This month, the Duluth School Board composed a statement in response to the death of George Floyd in Minneapolis. Published as a commentary in the News Tribune and then posted on the School Board’s homepage, the words were as timely and welcomed as they were poignant and meaningful.

The statement’s creation, however, appears to have been in violation of Minnesota’s open-meeting laws.

Board Chairwoman Jill Lofald and Vice Chairwoman Kelly Durick Eder “crafted (the) statement and then (emailed) it to the board and asked them if they could support it,” Lofald said in a phone interview last week with the News Tribune Opinion page. The other School Board members then signed off with their support, also via email, she said.

Such emails amongst members of elected bodies, however, can only go one way without violating the law. Any back and forth of emails involving a quorum of elected officials is a clear violation of state statute, according to Mark Anfinson, an attorney for the Minnesota Newspaper Association and an expert on public-access and open-meeting requirements.

“It’s a form of conducting business,” Anfinson told the Opinion page. “That’s definitely School Board business, and what is allowed in the open meeting law in terms of emails is strictly one-way messages, which commonly will come from the superintendent to the members, saying, ‘Here is a bunch of information for our upcoming meeting, please read it.’ That’s perfectly OK. … It’s the exchange involving a quorum” that’s not OK.

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“They shouldn't be doing this,” Anfinson further said. “The problem is once you go down that path, it’s so convenient to just shoot a few emails back and forth and come to consensus. It hardly ever stops at one instance. It’s so tempting.”

Lofald acknowledged the School Board has exchanged emails this way to formulate other joint statements. She cited as examples statements the board made in support of gun safety this summer and Mental Health Awareness Month in May.

Lofald said she consulted with the Minnesota School Board Association about using email between board members in a way that doesn’t violate state statutes meant to ensure open and transparent government. She said she was told that “as long as it was something that was an issue that didn’t need to be voted on,” it wasn’t a violation.

The association official who Lofald said she talked to didn’t return a phone message last week from the News Tribune Opinion page.

Regardless of any advice Lofald was given, the position is in error, according to Anfinson. He cited the state Supreme Court’s ruling in St. Cloud Newspapers, Inc. v. District 742 Community Schools, which made “clear that even if no voting occurs or is necessary, the (open meeting law) still applies,” he said.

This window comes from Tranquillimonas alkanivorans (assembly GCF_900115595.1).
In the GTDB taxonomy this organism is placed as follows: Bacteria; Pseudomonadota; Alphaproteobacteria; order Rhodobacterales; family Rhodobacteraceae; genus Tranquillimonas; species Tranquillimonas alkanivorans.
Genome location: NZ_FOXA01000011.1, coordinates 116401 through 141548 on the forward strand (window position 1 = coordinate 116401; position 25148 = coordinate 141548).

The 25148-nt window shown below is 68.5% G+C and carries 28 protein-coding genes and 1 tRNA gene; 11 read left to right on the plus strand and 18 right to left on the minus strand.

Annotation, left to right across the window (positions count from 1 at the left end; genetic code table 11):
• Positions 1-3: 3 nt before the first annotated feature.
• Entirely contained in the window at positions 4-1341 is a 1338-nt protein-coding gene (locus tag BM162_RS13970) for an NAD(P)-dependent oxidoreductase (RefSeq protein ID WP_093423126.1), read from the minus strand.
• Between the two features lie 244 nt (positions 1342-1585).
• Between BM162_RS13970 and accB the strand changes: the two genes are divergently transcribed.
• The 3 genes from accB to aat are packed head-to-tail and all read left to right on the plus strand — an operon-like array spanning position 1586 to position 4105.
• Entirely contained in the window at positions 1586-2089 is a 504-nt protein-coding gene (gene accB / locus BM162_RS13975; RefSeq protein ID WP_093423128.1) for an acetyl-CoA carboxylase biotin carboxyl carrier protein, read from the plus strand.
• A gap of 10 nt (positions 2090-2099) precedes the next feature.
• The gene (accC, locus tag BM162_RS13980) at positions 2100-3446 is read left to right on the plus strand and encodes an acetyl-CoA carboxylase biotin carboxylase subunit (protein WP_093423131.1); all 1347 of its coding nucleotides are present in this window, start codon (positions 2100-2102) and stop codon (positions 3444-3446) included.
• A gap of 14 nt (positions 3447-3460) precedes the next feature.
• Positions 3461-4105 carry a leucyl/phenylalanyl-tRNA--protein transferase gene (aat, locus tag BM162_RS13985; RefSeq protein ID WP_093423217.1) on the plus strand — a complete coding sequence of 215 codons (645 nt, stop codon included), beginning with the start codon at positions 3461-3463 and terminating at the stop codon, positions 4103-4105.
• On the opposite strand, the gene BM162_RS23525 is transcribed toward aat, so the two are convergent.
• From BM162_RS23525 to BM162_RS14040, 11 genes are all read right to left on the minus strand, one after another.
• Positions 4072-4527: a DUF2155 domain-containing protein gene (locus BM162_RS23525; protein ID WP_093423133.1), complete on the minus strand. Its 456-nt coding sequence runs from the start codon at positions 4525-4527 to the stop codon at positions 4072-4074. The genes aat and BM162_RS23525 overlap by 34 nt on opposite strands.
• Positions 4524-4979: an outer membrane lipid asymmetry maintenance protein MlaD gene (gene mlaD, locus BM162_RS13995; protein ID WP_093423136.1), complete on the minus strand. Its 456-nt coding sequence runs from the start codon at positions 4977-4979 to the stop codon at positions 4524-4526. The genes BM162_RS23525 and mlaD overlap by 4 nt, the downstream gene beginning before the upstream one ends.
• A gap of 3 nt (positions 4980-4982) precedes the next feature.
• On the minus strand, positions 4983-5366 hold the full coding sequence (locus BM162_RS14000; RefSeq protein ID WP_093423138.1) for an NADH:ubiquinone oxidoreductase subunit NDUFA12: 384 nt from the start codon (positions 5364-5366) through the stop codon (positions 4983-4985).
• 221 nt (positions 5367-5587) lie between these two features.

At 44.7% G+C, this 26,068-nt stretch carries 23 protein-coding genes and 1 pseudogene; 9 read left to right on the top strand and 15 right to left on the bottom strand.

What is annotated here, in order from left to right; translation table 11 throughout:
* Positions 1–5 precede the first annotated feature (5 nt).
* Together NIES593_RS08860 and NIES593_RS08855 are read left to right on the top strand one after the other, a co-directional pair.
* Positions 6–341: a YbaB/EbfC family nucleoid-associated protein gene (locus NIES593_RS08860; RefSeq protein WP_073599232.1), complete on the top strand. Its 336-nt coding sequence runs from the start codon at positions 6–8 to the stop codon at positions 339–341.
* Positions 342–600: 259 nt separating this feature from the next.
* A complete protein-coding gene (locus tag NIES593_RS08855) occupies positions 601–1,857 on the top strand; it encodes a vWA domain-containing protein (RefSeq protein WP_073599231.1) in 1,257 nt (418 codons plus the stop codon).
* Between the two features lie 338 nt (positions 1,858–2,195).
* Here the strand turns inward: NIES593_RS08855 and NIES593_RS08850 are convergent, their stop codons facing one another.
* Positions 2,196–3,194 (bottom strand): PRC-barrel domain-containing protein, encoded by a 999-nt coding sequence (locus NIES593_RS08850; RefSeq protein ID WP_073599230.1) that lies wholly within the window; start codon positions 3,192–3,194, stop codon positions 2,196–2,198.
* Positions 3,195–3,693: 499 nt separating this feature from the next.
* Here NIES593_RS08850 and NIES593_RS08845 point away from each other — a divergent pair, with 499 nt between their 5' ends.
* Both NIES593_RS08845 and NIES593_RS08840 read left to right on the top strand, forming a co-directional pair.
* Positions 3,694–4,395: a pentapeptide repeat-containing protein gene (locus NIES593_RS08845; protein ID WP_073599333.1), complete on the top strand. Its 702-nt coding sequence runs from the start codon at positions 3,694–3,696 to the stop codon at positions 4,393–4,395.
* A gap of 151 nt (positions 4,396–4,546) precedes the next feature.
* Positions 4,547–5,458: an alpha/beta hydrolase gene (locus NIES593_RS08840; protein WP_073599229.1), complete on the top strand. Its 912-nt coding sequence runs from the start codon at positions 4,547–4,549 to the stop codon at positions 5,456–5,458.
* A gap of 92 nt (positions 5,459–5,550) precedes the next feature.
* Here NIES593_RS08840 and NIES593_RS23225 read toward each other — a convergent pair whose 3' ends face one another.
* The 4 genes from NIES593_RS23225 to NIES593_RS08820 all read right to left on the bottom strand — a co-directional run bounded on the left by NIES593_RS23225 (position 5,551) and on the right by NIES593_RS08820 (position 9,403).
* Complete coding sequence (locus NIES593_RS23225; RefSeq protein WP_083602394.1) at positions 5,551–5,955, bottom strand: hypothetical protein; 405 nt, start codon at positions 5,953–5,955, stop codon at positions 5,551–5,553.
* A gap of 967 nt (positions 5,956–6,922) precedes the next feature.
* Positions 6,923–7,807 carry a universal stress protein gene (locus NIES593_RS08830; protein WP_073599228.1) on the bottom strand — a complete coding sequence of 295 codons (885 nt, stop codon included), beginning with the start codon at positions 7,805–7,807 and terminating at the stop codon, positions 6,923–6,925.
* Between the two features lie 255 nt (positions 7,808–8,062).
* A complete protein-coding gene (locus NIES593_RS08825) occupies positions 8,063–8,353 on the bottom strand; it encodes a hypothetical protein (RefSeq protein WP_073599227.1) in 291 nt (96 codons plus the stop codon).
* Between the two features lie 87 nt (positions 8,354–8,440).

School Board members owed it to their constituents to act quickly to put out their statement, Lofald said in explanation of why she pursued the exchange of emails rather than bringing the statement to a School Board meeting.

“This came together (in response to) the community. We got emails that said, ‘Where are you? Your voice, your lack of voice, is deafening,’” she said.

As violations of the open-meeting law go, this one wasn’t the most egregious. And the board’s statement was a timely contribution to a worthy public conversation.

“Our children are watching as we react to the death of Mr. George Floyd,” it read, in part. “We must remember that many in our community, especially our children, are grappling with the fear they have just because of the color of their skin, and it is critical that we as elected officials continue to commit ourselves to equity and justice in the systems in which we have power.”

Crafting and deciding on the statement was still public business, however, and it needed to be done in a public setting rather than via the secrecy of private emails. As Anfinson said, using any communication that avoids the public and the scrutiny of constituents is “an extremely dangerous precedent. … I don’t know if I’d call this trivial. I wouldn't call it the most serious violation that I've ever heard of, but they shouldn’t be doing it.”

The public’s business needs to be conducted in public. Always. We deserve to know, need to know, and have a right to know what our elected bodies are doing.